Slaying Genre: Game of Scene vs Summary
I’ve been rereading the Song of Ice and Fire series in the hope that George R.R. Martin will decide to give us more than teasers of the (maybe) forthcoming Winds of Winter. There’s just too much information, too many characters and side-plots for me to keep in my brain and I want to be able to delve into the sixth book without constantly leafing through the other volumes (or worse, Googling) to figure out what crucial thing happened that I just don’t remember.
I hadn’t gotten too far along in book one, A Game of Thrones, when I realized that, for high fantasy with tons of knights, fights, and dragons, there’s a whole lot of exposition or summary of where we are, when we are, and with whom we sit around the blazing fire.
In our writing classes, we usually learn that over-use of exposition is a bit of a no-no, the sure-fire sign of a novice writer. I’ve been thinking about this quite a bit lately as I teach an advanced revision course. In our Tuesday night class, we’ve been actively struggling with: “How much summary is too much?” and “What if my story is mostly expository?” These are important questions, the answers to which will dictate how successful your story or novel is, if your reader will follow into the dark caves and gloomy castles of your imagination. I encourage my students to compare their work with the works of writers they admire and so, of course, a comparison with Game of Thrones felt like an interesting exercise.
In the first ten chapters of A Game of Thrones, there’s quite a bit of scene, an eye-witness view of events as they unfold, complete with dialogue. There’s a lot of exposition, too. All of these chapters have some summary in them (and some of them have quite a bit). Six out of ten begin in scene and then back up, giving the reader some distance from the action (and the point of view characters, of which there are many). One of the most interesting things I noted was that the four that jump into summary straight away have point of view characters that are quite complex, that aren’t as action-based, at least in the first novel. Catelyn, Jon Snow, Tyrion, and Bran are quite broody folks, and possess (often by necessity of circumstances) rich inner lives that offer the reader perspectives on the world and circumstances of Westeros and beyond, of other characters who tend more toward swordplay and fist-fighting and less toward self-reflection. Employing this character-based balance of scene and summary works, and keeps me invested and interested (if, by my natural inclination, more intrigued by the broodier characters. And not just because Jon Snow’s so pretty).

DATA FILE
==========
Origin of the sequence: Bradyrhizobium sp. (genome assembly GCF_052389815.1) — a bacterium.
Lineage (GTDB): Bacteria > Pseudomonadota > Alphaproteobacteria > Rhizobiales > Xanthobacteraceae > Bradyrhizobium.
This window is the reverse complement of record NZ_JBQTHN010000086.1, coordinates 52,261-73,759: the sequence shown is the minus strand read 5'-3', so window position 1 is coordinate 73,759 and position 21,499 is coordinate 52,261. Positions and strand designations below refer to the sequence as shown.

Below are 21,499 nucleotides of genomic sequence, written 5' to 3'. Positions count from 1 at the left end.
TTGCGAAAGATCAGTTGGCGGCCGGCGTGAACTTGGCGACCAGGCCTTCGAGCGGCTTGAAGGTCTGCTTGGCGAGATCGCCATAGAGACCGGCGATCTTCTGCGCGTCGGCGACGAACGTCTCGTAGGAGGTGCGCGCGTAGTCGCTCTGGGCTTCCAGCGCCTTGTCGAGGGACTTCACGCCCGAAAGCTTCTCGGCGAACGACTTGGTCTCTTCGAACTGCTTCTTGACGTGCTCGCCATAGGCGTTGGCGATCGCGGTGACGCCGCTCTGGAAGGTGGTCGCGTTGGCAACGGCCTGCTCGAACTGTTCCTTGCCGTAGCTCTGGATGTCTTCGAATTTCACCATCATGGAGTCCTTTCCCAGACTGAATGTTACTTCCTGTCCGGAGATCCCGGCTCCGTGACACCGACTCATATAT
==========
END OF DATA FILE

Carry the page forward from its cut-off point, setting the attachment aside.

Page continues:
Of course, there are the folks who tell me that they like GoT but they skip to the dialogue and the fight scenes, which makes me wonder if exposition and scene work differently for different genres, for different readers. What genre do you read and/or write? How do you deal with scene and summary? Answer in the comments!
KL Pereira's chapbook, Impossible Wolves was published by Deathless Press is 2013. Her fiction, poetry, and nonfiction are forthcoming or appear in The Drum Literary Magazine, Shimmer Zine, Lightning Cake, The Golden Key, Innsmouth Free Press, Innsmouth Magazine, Mythic Delirium, Jabberwocky, The Medulla Review, Bitch Magazine and other publications. Pereira’s work on fairy tales, sexuality, Wonder Woman, and Buffy the Vampire Slayer are featured on Studio 360 and other radio programs, cited in numerous publications, and assigned in courses all over the United States and Canada. Find Pereira online on klpereira.com and @kl_pereira.See other articles by KL Pereira